If you are having problems with your cell phone in Mexico, calling your cell phone company using your cell phone is probably the last thing you want to do. You’ll be paying high per minute fees to troubleshoot the problem and chances are they will have you restart the phone anyway.
When traveling to Mexico, make sure you take a contact number to call your cell phone carrier. In the US you can usually just dial 611, but if you try that from Mexico, you’ll likely get Telcel or MoviStar who won’t be able to help you much.
When I ran into some connection problems in Durango, I called T-mobile’s 800 number from my Vonage phone (a phone that has a US number, but connects through a cable modem connection). That way I could work on my phone without paying $1.49.
One of the common problems in Mexico is connecting to the wrong network. In the US, phones generally jump back and forth to the best network, but that doesn’t always happen in Mexico. You may need to manually tell your phone to connect to TelCel or MobiStar (the two Mexican cellular carriers). This is particularly true if you are trying to use a Blackberry. Voice seems to have an easier time than the data connection in finding the best network to use.
T-mobile in Mexico
T-mobile has one of the highest rates for voice and one of the lowest rates for Blackberry email. Voice calls are $1.49, but international email only Blackberry service is around $40.
When we used T-mobile, we had decent coverage and the Blackberry email made it easy to let people in the US know where we were without spending a fortune on calling out. We forwarded our number to our Vonage line, so we wouldn’t miss any important calls.
If you are looking at using T-mobile for Blackberry service, you can get a Blackberry only plan, where voice calls are charged $0.20 per minute in the US. This works well if you need the phone mainly for email, but want to be able to place and receive calls while you are North of the border.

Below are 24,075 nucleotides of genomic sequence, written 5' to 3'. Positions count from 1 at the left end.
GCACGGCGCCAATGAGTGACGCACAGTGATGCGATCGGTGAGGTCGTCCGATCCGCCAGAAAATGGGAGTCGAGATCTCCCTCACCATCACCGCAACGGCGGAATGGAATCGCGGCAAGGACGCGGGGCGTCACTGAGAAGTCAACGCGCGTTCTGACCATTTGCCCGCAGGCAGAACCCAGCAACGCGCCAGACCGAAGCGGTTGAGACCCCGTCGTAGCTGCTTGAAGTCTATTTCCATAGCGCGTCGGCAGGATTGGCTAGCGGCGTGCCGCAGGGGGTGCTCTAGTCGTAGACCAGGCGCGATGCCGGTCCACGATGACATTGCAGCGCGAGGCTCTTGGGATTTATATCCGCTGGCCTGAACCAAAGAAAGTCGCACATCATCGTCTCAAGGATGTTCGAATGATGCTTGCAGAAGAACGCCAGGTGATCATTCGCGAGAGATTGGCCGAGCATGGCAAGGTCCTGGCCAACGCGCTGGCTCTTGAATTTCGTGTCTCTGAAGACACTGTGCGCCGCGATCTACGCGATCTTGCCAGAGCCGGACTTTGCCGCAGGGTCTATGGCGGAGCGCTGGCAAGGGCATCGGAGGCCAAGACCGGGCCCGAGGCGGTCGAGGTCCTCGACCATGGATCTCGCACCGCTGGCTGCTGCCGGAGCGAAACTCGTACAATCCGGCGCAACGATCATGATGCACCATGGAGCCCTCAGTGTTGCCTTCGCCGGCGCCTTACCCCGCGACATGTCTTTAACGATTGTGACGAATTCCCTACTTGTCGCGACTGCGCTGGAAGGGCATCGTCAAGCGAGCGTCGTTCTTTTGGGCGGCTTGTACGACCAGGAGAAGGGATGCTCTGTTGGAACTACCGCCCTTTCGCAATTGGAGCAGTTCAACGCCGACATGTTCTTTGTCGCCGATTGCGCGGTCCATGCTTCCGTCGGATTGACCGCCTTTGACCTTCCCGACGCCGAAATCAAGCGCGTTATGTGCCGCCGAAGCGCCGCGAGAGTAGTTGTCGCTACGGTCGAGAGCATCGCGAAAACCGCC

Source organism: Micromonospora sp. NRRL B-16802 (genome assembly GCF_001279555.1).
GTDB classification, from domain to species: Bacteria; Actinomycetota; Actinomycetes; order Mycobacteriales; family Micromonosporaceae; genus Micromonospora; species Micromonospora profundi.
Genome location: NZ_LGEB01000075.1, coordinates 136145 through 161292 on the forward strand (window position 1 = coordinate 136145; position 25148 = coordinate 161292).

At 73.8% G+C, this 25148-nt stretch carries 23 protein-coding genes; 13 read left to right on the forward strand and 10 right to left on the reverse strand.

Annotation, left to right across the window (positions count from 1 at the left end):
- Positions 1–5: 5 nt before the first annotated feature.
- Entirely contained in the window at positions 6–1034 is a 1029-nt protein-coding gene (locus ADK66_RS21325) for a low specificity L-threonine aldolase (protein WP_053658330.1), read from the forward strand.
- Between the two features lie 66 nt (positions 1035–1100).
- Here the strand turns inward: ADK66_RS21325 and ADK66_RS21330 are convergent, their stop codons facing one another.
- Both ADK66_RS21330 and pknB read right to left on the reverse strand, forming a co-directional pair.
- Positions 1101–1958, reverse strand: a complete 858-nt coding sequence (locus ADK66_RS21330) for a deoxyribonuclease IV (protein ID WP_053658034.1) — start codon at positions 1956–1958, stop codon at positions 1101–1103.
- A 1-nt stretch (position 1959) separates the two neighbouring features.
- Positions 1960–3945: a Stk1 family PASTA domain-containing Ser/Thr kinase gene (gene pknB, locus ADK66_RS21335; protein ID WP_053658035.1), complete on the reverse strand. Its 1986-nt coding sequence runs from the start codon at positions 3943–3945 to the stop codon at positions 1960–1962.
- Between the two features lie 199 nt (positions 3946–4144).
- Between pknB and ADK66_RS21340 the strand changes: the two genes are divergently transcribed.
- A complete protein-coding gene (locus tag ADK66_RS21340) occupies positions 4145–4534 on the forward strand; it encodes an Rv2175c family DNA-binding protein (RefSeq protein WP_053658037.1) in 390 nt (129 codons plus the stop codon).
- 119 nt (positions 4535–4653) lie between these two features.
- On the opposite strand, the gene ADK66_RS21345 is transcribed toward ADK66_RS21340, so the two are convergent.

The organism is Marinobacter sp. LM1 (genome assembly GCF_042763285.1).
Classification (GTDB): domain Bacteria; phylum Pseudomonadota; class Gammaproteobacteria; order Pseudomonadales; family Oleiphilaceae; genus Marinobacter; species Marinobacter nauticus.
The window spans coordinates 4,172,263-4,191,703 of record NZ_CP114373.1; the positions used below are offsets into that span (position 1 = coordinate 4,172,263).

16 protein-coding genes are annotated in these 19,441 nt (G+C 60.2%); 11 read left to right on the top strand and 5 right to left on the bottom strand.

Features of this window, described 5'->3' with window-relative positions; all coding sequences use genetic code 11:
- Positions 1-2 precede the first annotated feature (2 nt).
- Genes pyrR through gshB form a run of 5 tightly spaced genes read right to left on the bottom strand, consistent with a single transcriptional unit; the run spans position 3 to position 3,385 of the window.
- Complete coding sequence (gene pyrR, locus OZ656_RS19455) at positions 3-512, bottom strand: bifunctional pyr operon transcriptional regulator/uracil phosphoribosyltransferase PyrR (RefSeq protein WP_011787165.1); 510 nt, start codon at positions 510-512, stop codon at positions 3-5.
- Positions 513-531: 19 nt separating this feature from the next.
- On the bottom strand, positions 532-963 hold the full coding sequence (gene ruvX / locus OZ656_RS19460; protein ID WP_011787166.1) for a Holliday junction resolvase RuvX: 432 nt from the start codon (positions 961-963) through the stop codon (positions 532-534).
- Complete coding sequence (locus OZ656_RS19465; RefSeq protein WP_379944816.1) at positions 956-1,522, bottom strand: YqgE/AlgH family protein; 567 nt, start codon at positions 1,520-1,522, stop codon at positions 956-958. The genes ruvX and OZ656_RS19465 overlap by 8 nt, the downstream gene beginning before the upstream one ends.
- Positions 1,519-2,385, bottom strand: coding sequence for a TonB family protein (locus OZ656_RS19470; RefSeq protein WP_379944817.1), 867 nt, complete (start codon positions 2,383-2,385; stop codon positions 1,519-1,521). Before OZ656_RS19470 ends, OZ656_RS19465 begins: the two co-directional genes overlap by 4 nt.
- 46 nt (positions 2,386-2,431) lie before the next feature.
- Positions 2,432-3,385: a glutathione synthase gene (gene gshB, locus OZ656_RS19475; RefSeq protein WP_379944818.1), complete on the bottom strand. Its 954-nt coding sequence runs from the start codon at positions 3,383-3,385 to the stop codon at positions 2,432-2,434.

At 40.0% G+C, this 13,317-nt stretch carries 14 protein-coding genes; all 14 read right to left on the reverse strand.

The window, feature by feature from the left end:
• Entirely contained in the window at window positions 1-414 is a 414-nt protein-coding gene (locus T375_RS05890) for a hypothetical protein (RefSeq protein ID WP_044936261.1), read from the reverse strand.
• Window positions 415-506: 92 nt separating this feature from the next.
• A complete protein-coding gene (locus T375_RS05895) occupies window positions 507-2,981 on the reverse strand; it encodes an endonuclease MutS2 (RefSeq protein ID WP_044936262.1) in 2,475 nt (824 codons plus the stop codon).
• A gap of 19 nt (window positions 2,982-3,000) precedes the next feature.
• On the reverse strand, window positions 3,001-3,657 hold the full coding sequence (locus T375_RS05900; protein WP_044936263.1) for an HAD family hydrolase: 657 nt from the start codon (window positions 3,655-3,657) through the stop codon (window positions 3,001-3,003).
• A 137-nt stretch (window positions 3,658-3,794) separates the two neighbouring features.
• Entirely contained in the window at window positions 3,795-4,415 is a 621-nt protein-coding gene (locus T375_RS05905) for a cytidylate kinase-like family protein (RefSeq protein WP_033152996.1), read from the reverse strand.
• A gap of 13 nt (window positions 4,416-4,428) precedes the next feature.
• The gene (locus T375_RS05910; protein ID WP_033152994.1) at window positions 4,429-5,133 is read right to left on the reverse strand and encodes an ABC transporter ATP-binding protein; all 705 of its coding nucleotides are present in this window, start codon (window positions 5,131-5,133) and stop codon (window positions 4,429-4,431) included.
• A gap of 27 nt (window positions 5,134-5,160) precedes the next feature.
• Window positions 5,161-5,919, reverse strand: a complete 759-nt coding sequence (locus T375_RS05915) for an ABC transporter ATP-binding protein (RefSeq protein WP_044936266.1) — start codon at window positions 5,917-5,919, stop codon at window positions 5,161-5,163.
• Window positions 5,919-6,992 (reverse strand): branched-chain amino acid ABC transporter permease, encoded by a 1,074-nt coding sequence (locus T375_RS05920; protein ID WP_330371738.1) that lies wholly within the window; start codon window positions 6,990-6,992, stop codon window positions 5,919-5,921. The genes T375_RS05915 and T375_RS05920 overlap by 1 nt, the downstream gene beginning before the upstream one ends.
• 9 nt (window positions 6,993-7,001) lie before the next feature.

Cingular in Mexico
Cingular charges more for international Blackberry usage ($69), but for an additional $6 per month, you can roam in Mexico for $0.69 per minute. It sill isn’t cheap, but if you plan on making calls from Mexico, this can save you a lot of money.
One of the big advantages of using Cingular is the rollover minutes. If you spend a lot of time in and out of Mexico and don’t use your cell phone much while South of the border, you’ll have a lot of months where you are paying for minutes that don’t get used. Cingular lets you “bank” those minutes toward future months when you go over your allocated minutes.
Rollover minutes do eventually drop off. Roll over minutes from 1/1/2007 will disappear if not used before 1/1/2008 and rollover minutes are only used once you’ve used all of the minutes for your current month. However if you spend a month with no usage and then a few months with heavy usage, this can be a good way to save by order a less expensive plan and letting the rollover minutes even out the high and low usages months.
Verizon in Mexico
I have heard the Verizon has a 1300 minute plan for $100 that will let you roam all of North America (Mexico, USA, Canada) with no additional charges. If you need to do a lot of voice communication this sounds like the ideal solution. Unfortunately I’ve also heard that their Blackberry service has a lot of trouble connecting–even in Mexico City. This might have been because of phone configuration issues, so it might work out well for others.
Sprint in Mexico
Sprint/Nextel has been doing a big push into Mexico–particularly in Durango where we were. I’m not sure what type of rate they have available, but it might be worth checking out. In particular the nextel service has direct connect which in some cases could be a very good deal–depending on what you need.
Hopefully these notes will save you some time in traveling to Mexico. Make sure you confirm what your rates will be with your carrier before trying to use your phone in Mexico. Take notes on what they say and get the name of the person you spoke to. If there are any problems they are likely to be very big problems and having a good record of what you were told could save you several hundred dollars (or more) in fees.
It is also a good idea to ask the same question of several different people just to make sure they all say the same thing. Many of the cell phone representatives in the US aren’t familiar with international roaming and may give you incorrect information. If you can get ahold of a representative outside of the US, you are likely to get more correct answers. For example, Sunday evenings, T-Mobile sends their calls to customer support representatives in Great Britain. Since your average resident of Great Britain is statistically more likely to deal with international travel than the average resident of the US, the customer support representatives over there will probably be more familiar with international issues than customer support out of Wichita, Kansas.